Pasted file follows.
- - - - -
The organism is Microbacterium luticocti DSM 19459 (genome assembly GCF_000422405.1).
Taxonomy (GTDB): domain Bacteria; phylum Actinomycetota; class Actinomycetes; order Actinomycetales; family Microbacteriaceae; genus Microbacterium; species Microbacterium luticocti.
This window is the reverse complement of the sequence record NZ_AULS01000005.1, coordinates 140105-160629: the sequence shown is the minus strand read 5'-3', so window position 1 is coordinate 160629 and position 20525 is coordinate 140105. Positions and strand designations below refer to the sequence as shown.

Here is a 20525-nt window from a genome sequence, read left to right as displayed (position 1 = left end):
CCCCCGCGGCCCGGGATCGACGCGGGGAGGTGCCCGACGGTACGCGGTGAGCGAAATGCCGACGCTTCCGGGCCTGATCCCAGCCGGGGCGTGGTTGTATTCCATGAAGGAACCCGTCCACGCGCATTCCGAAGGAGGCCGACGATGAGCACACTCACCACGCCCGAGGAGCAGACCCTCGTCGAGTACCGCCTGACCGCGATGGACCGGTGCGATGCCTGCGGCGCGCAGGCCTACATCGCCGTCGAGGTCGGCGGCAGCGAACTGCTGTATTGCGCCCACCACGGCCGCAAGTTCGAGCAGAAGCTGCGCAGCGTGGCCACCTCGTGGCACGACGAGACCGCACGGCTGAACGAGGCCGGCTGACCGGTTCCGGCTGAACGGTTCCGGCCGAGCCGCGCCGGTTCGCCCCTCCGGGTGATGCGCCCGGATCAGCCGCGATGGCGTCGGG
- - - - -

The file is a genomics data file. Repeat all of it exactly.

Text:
The organism is Microbacterium luticocti DSM 19459 (genome assembly GCF_000422405.1).
Taxonomy (GTDB): domain Bacteria; phylum Actinomycetota; class Actinomycetes; order Actinomycetales; family Microbacteriaceae; genus Microbacterium; species Microbacterium luticocti.
This window is the reverse complement of the sequence record NZ_AULS01000005.1, coordinates 140105-160629: the sequence shown is the minus strand read 5'-3', so window position 1 is coordinate 160629 and position 20525 is coordinate 140105. Positions and strand designations below refer to the sequence as shown.

Here is a 20525-nt window from a genome sequence, read left to right as displayed (position 1 = left end):
CCCCCGCGGCCCGGGATCGACGCGGGGAGGTGCCCGACGGTACGCGGTGAGCGAAATGCCGACGCTTCCGGGCCTGATCCCAGCCGGGGCGTGGTTGTATTCCATGAAGGAACCCGTCCACGCGCATTCCGAAGGAGGCCGACGATGAGCACACTCACCACGCCCGAGGAGCAGACCCTCGTCGAGTACCGCCTGACCGCGATGGACCGGTGCGATGCCTGCGGCGCGCAGGCCTACATCGCCGTCGAGGTCGGCGGCAGCGAACTGCTGTATTGCGCCCACCACGGCCGCAAGTTCGAGCAGAAGCTGCGCAGCGTGGCCACCTCGTGGCACGACGAGACCGCACGGCTGAACGAGGCCGGCTGACCGGTTCCGGCTGAACGGTTCCGGCCGAGCCGCGCCGGTTCGCCCCTCCGGGTGATGCGCCCGGATCAGCCGCGATGGCGTCGGG